Topic of the week: TRAINS


At some point we have to discuss The Trains.

I, personally, have been pretty light on train games but only recently stumbled into the quagmire. Here is a quick, categorical overview for the uninitiated:

Track Cubes
Stock Market 18xx Iron Rails Series
Chicago Express
Paris Connection
Pick up and Deliver Age of Steamways
of the World

Then you also have train games that are based on route building alone: Ticket to Ride, Railroad Ink, String Railway, Next Stop, Trains

And something like Switch and Signal that is Pick up and Deliver with a traffic management hook.

Colt Express. Whistle Stop. I’m sure there’s more, maybe even more archetypes.

  1. Do you Train? How hard?
  2. Why so much Train in the industry?
  3. How would you proselytize someone who does not Train? Where is the magic?

Before I get into my personal train-based gaming history, I thought I’d jump in quickly with some things that I can only categorize as train-based shower-thoughts… or perhaps train-navel gazing.

Why trains?

  1. Trains are cool.
    a. exception: steam locomotives are quite hot, do not touch
    b. one thing (albeit: a giant thing) can pull all of those rail cars!? Yes. And it can do more than that! It can pull them for hours and hours without touching a steering wheel! Imagine taking a road trip, but you only have to control the accelerator and brake pedals (velocitator and deceleratrix, if you will). And not only that, but you can chain up all your friends’ cars to yours and you’ll all get there at the same time. Okay, now take that, and instead of “your friends” it’s “120 tons of your favorite gravel” per car. That’s a lot of something for one thing to do.
  2. Trains are not offroad-vehicles. We talked about the steering wheel, or lack-thereof… because the steering is handled by inflexible and expensive iron bars bolted to the ground!
    a. Inflexible and expensive iron bars bolted to the ground (let’s call them “rails” for short, because I don’t want to keep typing that out) are expensive to install.
    b. And expensive to keep in working order
  3. It takes a lot of money to get all three (a locomotive, train cars, and rails) all in one place and, importantly, with businesses on either side willing to pay you money to get their favorite gravel (or food, or cars, or big boxes full of small boxes, etc) from one place to another.
    a. But it pays a lot of money! I’m not going to trust all 120 tons of my favorite gravel to just anyone! But someone with a steering-wheel-less engine pulling a hundred rail cars all at once… Hmm, yes, that could just work.

I’ve been told that, to build a suspension bridge, the engineer has to know what it looks like before they can design it. That is; you can’t just build it from the ground up- some amount of it has to be a vision before it can be designed on paper. Railroads are exactly the same (except they aren’t bridges).

Okay, well, let’s say that’s true; how does that relate?

Acacia has pointed out that some “train” games focus on the financial aspect of training; this seems obvious to me; it’s the quintessential “big business” – it only works on a large scale.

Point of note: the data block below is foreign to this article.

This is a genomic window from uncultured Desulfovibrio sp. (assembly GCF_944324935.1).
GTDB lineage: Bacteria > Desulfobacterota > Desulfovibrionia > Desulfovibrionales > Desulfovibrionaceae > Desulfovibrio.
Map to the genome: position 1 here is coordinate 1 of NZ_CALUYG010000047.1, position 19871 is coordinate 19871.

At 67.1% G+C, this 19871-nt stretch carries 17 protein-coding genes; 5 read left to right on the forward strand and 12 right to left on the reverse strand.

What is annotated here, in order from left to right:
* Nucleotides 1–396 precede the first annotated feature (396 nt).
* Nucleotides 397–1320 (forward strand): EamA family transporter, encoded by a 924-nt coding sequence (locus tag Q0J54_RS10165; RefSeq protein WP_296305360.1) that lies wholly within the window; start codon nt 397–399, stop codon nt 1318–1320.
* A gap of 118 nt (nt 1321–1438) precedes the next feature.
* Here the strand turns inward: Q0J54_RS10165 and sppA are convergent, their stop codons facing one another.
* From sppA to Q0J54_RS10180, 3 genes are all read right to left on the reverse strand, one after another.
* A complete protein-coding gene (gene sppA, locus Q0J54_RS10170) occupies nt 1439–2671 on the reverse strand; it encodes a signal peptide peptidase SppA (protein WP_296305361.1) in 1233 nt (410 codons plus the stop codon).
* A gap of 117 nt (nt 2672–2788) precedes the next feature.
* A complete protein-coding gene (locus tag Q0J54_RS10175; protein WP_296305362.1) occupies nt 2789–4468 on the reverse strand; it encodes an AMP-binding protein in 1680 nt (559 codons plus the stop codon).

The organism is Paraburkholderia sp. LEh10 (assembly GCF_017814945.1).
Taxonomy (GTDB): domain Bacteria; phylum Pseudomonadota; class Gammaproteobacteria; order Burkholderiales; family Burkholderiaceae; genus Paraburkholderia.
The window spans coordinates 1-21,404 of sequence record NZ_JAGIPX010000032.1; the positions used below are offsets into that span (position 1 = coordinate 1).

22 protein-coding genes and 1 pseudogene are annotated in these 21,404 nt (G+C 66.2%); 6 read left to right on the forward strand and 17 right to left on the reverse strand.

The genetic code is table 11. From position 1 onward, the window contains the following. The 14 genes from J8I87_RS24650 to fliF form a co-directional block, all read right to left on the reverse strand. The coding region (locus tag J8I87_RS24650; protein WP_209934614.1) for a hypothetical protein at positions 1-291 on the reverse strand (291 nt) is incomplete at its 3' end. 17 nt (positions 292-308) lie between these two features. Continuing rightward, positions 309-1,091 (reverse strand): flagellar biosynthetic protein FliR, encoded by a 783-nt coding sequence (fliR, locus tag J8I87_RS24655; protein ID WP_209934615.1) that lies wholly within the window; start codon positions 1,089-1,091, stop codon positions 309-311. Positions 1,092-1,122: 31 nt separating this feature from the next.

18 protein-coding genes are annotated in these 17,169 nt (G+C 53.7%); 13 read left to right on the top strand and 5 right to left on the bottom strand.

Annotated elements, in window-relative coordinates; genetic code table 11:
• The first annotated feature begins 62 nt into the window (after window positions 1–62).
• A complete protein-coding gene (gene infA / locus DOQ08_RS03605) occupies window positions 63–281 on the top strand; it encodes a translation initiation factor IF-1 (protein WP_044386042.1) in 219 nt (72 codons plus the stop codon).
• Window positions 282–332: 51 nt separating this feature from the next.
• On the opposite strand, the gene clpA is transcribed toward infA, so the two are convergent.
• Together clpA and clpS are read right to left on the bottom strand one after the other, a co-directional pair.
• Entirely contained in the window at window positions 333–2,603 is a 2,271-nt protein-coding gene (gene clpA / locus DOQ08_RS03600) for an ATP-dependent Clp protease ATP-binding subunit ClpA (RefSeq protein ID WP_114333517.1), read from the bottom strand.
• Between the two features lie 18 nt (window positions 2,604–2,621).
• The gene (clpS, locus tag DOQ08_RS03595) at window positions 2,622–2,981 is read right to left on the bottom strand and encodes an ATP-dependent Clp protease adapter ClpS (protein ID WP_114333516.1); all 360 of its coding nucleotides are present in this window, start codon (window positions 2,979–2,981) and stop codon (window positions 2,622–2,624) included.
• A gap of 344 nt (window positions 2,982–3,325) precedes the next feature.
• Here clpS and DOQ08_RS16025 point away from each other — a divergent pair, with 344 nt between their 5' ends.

But what about the other aspect? Train games that don’t focus on economics and financials: Well, imagine running a railroad. More trains = more success! (success is often measured in cubes) But, wait, there’s a finite amount of trains… and a finite amount of cubes… and the more trains there are, the more trains there are to get in your way. Just taking dollar signs out of the design space does so much to open up the imagination of not just playing to “win money” but playing to “business better than the next guy”.

Anyway, my personal train game journey is long and not very interesting, but I’ll post about it soon.


The simpler Legends of the West scoring rules really fixed my issue with standard TTR that I am enjoying TTR again


There is another LokfĂĽhrerstreik here from tomorrow until next Monday. So no trains.


To dispel these rumours about me: I’m not actually into trains. :joy: If the games that I play were themed into something else other than trains, I would still be into them.

  1. Why so much Train in the industry?

I don’t know, maaaan!

There are also secret train games around. Knizia’s Spectaculum, Moon’s Airlines Europe, and Odenhoven’s Portobello Market are examples of these

One club member who dislikes train games argued that I have made him play a secret train game with Through the Desert. I disagree :joy:

  1. How would you proselytize someone who does not Train? Where is the magic?

The magic is in the emerging gameplay. Sticking only to Cubies and 18xx, they allow “emerging gameplay” where their rules allows great depth to emerge. Playing Container a few weeks ago, a friend remarked how the rules for Container are rather simple, but found it interesting in the end when she found out that there’s “a lot more to it”.

Indeed, Cube Rails remain the best subgenre when it comes to light rules vs depth/player interaction ratio.

The problem with this in how I have to convince people to play it with me is the production. And I always rely on it. I sincerely dislike Rio Grande’s production on their latest line up of Cube Rails. I know that’s what the boorish train gamers want, but in my position, I have to convince people to play these with me.

Fortunately, I still have the old and new titles from Queen Games and Capstone. Queen’s are passable. Ian O’Toole’s clear graphics for Age of Steam and Capstone’s Cube Rails are fab.

Age of Steamways of the World subgenre feels more like a Euro game, tbh. But at least, they are VERY elegant to play. Efficiency Euros nowadays are such a piss-take on how they keep becoming so complicated as years pass, and yet they do the same snowbally thing as Age of Steam. Sure. There’s nuance on how they establish their design framework so players have different ways to make creative moves, and I do appreciate those nuances. But really good titles like Tzolkin or Agra are rarer than I thought.

P.S. Reiner Knizia’s Stephenson’s Rocket is the best game he ever made. And that one is inspired heavily by Acquire rather than by 18xx.


I believe Clinic is a train-game-in-disguise, as well.

1 Like

Viard’s Clinic??? I never had that impression. Please elaborate :stuck_out_tongue:

1 Like

So I have a theory on why so much Train.

There is a narrative about why board games default to war and colonialism so frequently. It goes like this: It’s a board game. So you are starting with a board. This lends itself to a map. Then you have two options: a) Start with a bunch of stuff on the map → WAR. Start with an empty map → COLONIZATION. It’s a compelling narrative and I think there is truth to that.

People get around it by skirting the edges. What if it’s just a map of our city? What if we are building or rebuilding our own city? (Lisboa, Santorini) What if it’s a blueprint or floorplan? (Kanban, Flashpoint) What if instead of people, it’s animals, so it’s not “war?”